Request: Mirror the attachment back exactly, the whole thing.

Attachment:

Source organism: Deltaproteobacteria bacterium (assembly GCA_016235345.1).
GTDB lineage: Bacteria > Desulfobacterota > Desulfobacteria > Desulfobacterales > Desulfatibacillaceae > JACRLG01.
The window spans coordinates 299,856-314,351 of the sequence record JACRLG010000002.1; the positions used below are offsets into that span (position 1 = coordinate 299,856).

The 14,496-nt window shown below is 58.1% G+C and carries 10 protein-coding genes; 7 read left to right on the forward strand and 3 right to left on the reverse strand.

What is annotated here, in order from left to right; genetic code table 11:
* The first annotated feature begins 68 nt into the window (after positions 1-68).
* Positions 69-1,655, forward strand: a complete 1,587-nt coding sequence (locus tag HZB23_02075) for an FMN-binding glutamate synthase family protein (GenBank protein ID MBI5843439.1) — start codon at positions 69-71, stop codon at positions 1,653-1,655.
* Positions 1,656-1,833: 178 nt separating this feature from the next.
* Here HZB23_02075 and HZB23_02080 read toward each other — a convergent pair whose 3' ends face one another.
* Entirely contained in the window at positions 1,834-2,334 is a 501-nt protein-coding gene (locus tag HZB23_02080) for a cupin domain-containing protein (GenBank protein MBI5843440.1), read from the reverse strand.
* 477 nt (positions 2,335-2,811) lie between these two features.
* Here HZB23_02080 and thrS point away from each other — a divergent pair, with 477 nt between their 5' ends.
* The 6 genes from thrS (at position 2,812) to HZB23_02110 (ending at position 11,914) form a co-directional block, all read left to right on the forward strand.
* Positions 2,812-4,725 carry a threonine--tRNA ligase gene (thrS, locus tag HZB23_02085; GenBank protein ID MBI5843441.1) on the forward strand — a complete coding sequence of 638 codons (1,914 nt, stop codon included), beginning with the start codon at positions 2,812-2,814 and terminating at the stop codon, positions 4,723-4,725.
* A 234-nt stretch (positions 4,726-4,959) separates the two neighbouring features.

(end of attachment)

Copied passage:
Source organism: Deltaproteobacteria bacterium (assembly GCA_016235345.1).
GTDB lineage: Bacteria > Desulfobacterota > Desulfobacteria > Desulfobacterales > Desulfatibacillaceae > JACRLG01.
The window spans coordinates 299,856-314,351 of the sequence record JACRLG010000002.1; the positions used below are offsets into that span (position 1 = coordinate 299,856).

The 14,496-nt window shown below is 58.1% G+C and carries 10 protein-coding genes; 7 read left to right on the forward strand and 3 right to left on the reverse strand.

What is annotated here, in order from left to right; genetic code table 11:
* The first annotated feature begins 68 nt into the window (after positions 1-68).
* Positions 69-1,655, forward strand: a complete 1,587-nt coding sequence (locus tag HZB23_02075) for an FMN-binding glutamate synthase family protein (GenBank protein ID MBI5843439.1) — start codon at positions 69-71, stop codon at positions 1,653-1,655.
* Positions 1,656-1,833: 178 nt separating this feature from the next.
* Here HZB23_02075 and HZB23_02080 read toward each other — a convergent pair whose 3' ends face one another.
* Entirely contained in the window at positions 1,834-2,334 is a 501-nt protein-coding gene (locus tag HZB23_02080) for a cupin domain-containing protein (GenBank protein MBI5843440.1), read from the reverse strand.
* 477 nt (positions 2,335-2,811) lie between these two features.
* Here HZB23_02080 and thrS point away from each other — a divergent pair, with 477 nt between their 5' ends.
* The 6 genes from thrS (at position 2,812) to HZB23_02110 (ending at position 11,914) form a co-directional block, all read left to right on the forward strand.
* Positions 2,812-4,725 carry a threonine--tRNA ligase gene (thrS, locus tag HZB23_02085; GenBank protein ID MBI5843441.1) on the forward strand — a complete coding sequence of 638 codons (1,914 nt, stop codon included), beginning with the start codon at positions 2,812-2,814 and terminating at the stop codon, positions 4,723-4,725.
* A 234-nt stretch (positions 4,726-4,959) separates the two neighbouring features.